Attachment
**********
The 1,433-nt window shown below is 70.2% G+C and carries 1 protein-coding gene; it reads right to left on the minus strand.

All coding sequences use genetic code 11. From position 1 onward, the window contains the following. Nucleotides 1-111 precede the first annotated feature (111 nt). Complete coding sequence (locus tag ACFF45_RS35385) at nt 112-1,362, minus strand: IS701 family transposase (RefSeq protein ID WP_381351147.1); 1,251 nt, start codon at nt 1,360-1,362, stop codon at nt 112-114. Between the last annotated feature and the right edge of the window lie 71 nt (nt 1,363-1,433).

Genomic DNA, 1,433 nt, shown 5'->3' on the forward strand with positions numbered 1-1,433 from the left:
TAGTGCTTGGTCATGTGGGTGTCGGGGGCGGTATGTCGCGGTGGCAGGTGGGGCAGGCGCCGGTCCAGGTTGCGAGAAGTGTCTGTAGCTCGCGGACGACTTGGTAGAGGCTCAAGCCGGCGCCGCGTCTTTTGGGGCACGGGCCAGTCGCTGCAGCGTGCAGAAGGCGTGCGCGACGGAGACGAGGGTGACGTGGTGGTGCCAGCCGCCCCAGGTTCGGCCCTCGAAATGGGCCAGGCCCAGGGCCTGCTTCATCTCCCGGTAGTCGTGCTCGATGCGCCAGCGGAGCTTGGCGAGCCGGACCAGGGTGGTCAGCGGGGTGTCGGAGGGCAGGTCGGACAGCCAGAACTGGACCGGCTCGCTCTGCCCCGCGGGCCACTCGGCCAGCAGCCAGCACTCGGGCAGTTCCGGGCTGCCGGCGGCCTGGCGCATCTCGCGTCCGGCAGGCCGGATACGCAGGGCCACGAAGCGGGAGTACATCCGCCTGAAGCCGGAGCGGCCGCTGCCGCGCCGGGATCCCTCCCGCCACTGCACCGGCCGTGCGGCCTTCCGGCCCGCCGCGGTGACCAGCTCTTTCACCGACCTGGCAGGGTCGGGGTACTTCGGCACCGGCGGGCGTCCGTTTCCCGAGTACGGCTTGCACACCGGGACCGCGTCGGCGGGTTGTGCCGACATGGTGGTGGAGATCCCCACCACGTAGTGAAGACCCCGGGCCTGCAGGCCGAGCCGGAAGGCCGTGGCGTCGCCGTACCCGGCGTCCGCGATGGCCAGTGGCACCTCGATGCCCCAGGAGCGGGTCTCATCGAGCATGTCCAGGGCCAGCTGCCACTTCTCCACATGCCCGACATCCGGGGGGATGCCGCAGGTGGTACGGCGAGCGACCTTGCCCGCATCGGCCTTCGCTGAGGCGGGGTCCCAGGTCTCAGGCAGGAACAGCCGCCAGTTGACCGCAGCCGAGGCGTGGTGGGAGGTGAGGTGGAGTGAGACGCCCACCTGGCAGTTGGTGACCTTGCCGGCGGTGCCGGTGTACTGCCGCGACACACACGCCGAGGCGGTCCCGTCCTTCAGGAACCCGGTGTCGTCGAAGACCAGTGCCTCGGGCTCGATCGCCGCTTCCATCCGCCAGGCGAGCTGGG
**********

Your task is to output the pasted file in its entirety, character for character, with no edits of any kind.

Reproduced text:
The 1,433-nt window shown below is 70.2% G+C and carries 1 protein-coding gene; it reads right to left on the minus strand.

All coding sequences use genetic code 11. From position 1 onward, the window contains the following. Nucleotides 1-111 precede the first annotated feature (111 nt). Complete coding sequence (locus tag ACFF45_RS35385) at nt 112-1,362, minus strand: IS701 family transposase (RefSeq protein ID WP_381351147.1); 1,251 nt, start codon at nt 1,360-1,362, stop codon at nt 112-114. Between the last annotated feature and the right edge of the window lie 71 nt (nt 1,363-1,433).

Genomic DNA, 1,433 nt, shown 5'->3' on the forward strand with positions numbered 1-1,433 from the left:
TAGTGCTTGGTCATGTGGGTGTCGGGGGCGGTATGTCGCGGTGGCAGGTGGGGCAGGCGCCGGTCCAGGTTGCGAGAAGTGTCTGTAGCTCGCGGACGACTTGGTAGAGGCTCAAGCCGGCGCCGCGTCTTTTGGGGCACGGGCCAGTCGCTGCAGCGTGCAGAAGGCGTGCGCGACGGAGACGAGGGTGACGTGGTGGTGCCAGCCGCCCCAGGTTCGGCCCTCGAAATGGGCCAGGCCCAGGGCCTGCTTCATCTCCCGGTAGTCGTGCTCGATGCGCCAGCGGAGCTTGGCGAGCCGGACCAGGGTGGTCAGCGGGGTGTCGGAGGGCAGGTCGGACAGCCAGAACTGGACCGGCTCGCTCTGCCCCGCGGGCCACTCGGCCAGCAGCCAGCACTCGGGCAGTTCCGGGCTGCCGGCGGCCTGGCGCATCTCGCGTCCGGCAGGCCGGATACGCAGGGCCACGAAGCGGGAGTACATCCGCCTGAAGCCGGAGCGGCCGCTGCCGCGCCGGGATCCCTCCCGCCACTGCACCGGCCGTGCGGCCTTCCGGCCCGCCGCGGTGACCAGCTCTTTCACCGACCTGGCAGGGTCGGGGTACTTCGGCACCGGCGGGCGTCCGTTTCCCGAGTACGGCTTGCACACCGGGACCGCGTCGGCGGGTTGTGCCGACATGGTGGTGGAGATCCCCACCACGTAGTGAAGACCCCGGGCCTGCAGGCCGAGCCGGAAGGCCGTGGCGTCGCCGTACCCGGCGTCCGCGATGGCCAGTGGCACCTCGATGCCCCAGGAGCGGGTCTCATCGAGCATGTCCAGGGCCAGCTGCCACTTCTCCACATGCCCGACATCCGGGGGGATGCCGCAGGTGGTACGGCGAGCGACCTTGCCCGCATCGGCCTTCGCTGAGGCGGGGTCCCAGGTCTCAGGCAGGAACAGCCGCCAGTTGACCGCAGCCGAGGCGTGGTGGGAGGTGAGGTGGAGTGAGACGCCCACCTGGCAGTTGGTGACCTTGCCGGCGGTGCCGGTGTACTGCCGCGACACACACGCCGAGGCGGTCCCGTCCTTCAGGAACCCGGTGTCGTCGAAGACCAGTGCCTCGGGCTCGATCGCCGCTTCCATCCGCCAGGCGAGCTGGG